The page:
The following article is based on my own interpretation of the said events. Any material borrowed from published and unpublished sources has been appropriately referenced. I will bear the sole responsibility for anything that is found to have been copied or misappropriated or misrepresented in the following post.
Bodhisattwa Bhadra, EMBA 2015-18, Vinod Gupta School of Management, IIT Kharagpur.
Everyone hates the increasingly frequent dropped calls, but no one seems able to do anything about them. Mobile phones work using radio waves in the frequency range of 300 MHz and 3,000 MHz. But the entire range is not available for use. Critically, the lower the number, the better the quality of transmission. It makes sense for a telecom company to pitch for a 900 MHz band instead of 2,100 MHz or even 1,800 MHz. Since limited space is available in each band, companies jostle for more space in the better (or lower) bands. If a company has too little of the better bands, the quality of voice service drops. It also drops if the number of customers rises. India has 961 million mobile phone subscribers, the most in the world after China.
13 service operators , out of which 7 is prevailing in PAN India level, are slicing up the available bands into smaller parcels. There is little comparable international data, but India’s telecom regulator concedes it is possibly the highest among mature telecom markets. Towers act as boosters that help radio waves travel better, and are a necessary part of the telecom architecture in any country. There are approximately 5,50,000 towers in India, and industry associations reckon another 1,00,000 are needed. The lower radio bands need fewer towers to travel longer distances, so when telecom companies offer richer services like 3G or 4G, they have to be at higher frequencies (2,100 MHz or 2,300 MHz instead of 900 MHz), which need more tower support. Permission to erect a tower is given by the municipal body on a case-by-case basis. But it is not only the permission from government for new erection but can be something else.
Telecom Regulatory Authority of India (TRAI) is examining whether mobile operators are minting money by engineering phone calls to drop midway. Chairman , Mr. R.S. Sharma , has quoted ” We are coming out with a consultation paper on call drops. We will consult all stakeholders on various facets of call drops.”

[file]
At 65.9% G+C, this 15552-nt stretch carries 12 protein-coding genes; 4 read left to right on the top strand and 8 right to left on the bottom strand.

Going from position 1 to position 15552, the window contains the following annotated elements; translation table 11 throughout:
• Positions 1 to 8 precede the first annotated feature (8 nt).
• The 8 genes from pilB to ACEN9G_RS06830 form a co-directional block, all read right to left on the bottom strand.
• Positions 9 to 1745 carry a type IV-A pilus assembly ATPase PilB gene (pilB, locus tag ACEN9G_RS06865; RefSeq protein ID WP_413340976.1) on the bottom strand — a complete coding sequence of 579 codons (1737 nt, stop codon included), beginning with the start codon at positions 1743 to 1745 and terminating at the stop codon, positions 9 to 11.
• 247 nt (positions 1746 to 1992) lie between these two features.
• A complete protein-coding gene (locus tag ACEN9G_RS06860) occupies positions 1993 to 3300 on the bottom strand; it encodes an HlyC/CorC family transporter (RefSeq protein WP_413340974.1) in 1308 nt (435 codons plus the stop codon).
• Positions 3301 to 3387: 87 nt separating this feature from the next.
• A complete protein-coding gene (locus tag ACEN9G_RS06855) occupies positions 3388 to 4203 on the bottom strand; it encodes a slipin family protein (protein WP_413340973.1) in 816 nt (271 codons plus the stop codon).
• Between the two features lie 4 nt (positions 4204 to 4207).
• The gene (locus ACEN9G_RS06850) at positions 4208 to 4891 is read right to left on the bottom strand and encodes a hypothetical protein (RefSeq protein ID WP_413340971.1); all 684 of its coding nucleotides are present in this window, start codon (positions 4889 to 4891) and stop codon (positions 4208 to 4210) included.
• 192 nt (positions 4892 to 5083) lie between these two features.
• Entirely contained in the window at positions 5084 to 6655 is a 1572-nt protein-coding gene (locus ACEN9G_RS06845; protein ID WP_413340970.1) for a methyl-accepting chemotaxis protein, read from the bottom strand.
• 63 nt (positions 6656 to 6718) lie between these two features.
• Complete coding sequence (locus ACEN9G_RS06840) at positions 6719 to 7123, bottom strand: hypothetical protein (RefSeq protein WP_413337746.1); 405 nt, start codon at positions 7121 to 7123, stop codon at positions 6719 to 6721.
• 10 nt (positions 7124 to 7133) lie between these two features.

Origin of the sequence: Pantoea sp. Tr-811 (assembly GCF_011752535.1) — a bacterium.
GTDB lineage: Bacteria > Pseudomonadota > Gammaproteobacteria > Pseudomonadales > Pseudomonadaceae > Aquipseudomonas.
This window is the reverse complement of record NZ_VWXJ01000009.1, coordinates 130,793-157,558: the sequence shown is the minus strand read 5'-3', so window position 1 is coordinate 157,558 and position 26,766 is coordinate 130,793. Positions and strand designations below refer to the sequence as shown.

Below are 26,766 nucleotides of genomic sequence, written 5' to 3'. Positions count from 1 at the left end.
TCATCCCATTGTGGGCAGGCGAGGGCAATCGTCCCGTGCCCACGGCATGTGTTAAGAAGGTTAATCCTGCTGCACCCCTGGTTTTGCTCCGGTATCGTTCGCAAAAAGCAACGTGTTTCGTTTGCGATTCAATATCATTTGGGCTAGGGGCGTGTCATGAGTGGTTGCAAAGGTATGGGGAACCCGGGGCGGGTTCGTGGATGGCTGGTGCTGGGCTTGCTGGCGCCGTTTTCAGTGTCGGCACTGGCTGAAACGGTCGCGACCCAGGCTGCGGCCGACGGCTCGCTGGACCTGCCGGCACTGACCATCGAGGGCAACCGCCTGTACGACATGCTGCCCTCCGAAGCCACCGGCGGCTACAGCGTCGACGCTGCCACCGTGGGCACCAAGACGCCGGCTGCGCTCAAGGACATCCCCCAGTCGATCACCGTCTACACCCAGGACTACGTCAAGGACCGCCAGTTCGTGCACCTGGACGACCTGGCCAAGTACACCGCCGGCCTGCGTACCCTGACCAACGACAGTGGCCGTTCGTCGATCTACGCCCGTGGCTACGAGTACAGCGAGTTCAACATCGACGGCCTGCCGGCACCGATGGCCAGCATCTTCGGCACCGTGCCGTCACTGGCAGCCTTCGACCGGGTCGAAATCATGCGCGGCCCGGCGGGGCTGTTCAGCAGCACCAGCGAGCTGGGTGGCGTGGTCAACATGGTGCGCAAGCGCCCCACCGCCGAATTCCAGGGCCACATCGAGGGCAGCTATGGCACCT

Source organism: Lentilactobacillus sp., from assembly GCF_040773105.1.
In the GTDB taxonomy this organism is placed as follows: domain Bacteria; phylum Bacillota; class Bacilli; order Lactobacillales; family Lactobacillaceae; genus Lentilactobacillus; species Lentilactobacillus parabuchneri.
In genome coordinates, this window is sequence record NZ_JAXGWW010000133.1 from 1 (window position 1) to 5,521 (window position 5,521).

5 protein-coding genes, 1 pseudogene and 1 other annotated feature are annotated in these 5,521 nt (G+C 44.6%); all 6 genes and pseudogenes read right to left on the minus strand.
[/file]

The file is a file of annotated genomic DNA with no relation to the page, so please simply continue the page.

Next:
The regulator is also examining whether there are any tariff plans of the service providers wherein call drops actually incentivize or benefit the companies.
Mr. Gopal Vittal, MD and CEO of Bharti Airtel ( India and South Asia), had recently said that about 95 per cent plans were seconds- based. Since call drops are the most common in high-congestion areas, interruptions tend to shorten the call and, to that extent, reduce the average revenue per user per minute.
If it’s measured in seconds, the telecom company gains nothing — no matter how many times the connection snaps, billing resumes at the same rate.
However, TRAI Secretary, Mr. Rakesh Garg said there were certain plans wherein customers got some free minutes and the billing was minute- based, which needed to be examined.
The industry has refuted charges of deliberate call drops and the companies have instead put the blame on the issue that there is a shortage of spectrum in key bands like 900 MHz and 1,800 MHz. Call drops peak in high-congestion areas, typically city centers. This means there is an unequal spread of traffic across the spectrum, which cannot be made good by diverting traffic on to an adjacent, underutilized spectrum. That would be a reflected light signal, with gaps in the voice akin to international calls at times.
The Telecom firms claim they have spent Rs 1,29,000 cr ($ 22.4 bn) on airwaves, other investment in 2015 . But the government has hit the operators for the lack of investment in networks leading to call drops, the government said they could not escape the responsibility of meeting standards as it was their basic service obligation.
The operators have said about 7,000- 10,000 sites have been locked or shut down across major cities and have sought a uniform national policy for the installation of towers.
Rejecting the reasons given by the operators, such as shutting down of towers and radiation fears, the government has said all these factors existed earlier too, but the problem has worsened in the last seven months.